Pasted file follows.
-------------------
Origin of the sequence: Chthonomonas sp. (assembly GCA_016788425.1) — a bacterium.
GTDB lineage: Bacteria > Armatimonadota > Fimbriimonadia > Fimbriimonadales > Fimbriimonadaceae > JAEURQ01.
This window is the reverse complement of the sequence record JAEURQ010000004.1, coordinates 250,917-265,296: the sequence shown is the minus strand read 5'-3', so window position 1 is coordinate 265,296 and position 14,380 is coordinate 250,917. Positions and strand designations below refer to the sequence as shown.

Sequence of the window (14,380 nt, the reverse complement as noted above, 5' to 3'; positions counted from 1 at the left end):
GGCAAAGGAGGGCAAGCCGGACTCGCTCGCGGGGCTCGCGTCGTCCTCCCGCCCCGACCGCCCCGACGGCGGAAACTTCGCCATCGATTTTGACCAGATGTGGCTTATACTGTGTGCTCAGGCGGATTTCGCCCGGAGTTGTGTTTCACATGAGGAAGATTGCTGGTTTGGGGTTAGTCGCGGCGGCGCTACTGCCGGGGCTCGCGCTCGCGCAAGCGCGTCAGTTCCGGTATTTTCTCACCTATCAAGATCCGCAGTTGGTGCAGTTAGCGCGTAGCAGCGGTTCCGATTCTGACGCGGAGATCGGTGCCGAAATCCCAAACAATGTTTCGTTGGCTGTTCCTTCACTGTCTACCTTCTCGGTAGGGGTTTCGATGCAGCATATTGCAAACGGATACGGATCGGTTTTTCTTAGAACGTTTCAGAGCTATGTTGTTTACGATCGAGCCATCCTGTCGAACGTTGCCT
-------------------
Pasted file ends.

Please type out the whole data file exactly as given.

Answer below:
Origin of the sequence: Chthonomonas sp. (assembly GCA_016788425.1) — a bacterium.
GTDB lineage: Bacteria > Armatimonadota > Fimbriimonadia > Fimbriimonadales > Fimbriimonadaceae > JAEURQ01.
This window is the reverse complement of the sequence record JAEURQ010000004.1, coordinates 250,917-265,296: the sequence shown is the minus strand read 5'-3', so window position 1 is coordinate 265,296 and position 14,380 is coordinate 250,917. Positions and strand designations below refer to the sequence as shown.

Sequence of the window (14,380 nt, the reverse complement as noted above, 5' to 3'; positions counted from 1 at the left end):
GGCAAAGGAGGGCAAGCCGGACTCGCTCGCGGGGCTCGCGTCGTCCTCCCGCCCCGACCGCCCCGACGGCGGAAACTTCGCCATCGATTTTGACCAGATGTGGCTTATACTGTGTGCTCAGGCGGATTTCGCCCGGAGTTGTGTTTCACATGAGGAAGATTGCTGGTTTGGGGTTAGTCGCGGCGGCGCTACTGCCGGGGCTCGCGCTCGCGCAAGCGCGTCAGTTCCGGTATTTTCTCACCTATCAAGATCCGCAGTTGGTGCAGTTAGCGCGTAGCAGCGGTTCCGATTCTGACGCGGAGATCGGTGCCGAAATCCCAAACAATGTTTCGTTGGCTGTTCCTTCACTGTCTACCTTCTCGGTAGGGGTTTCGATGCAGCATATTGCAAACGGATACGGATCGGTTTTTCTTAGAACGTTTCAGAGCTATGTTGTTTACGATCGAGCCATCCTGTCGAACGTTGCCT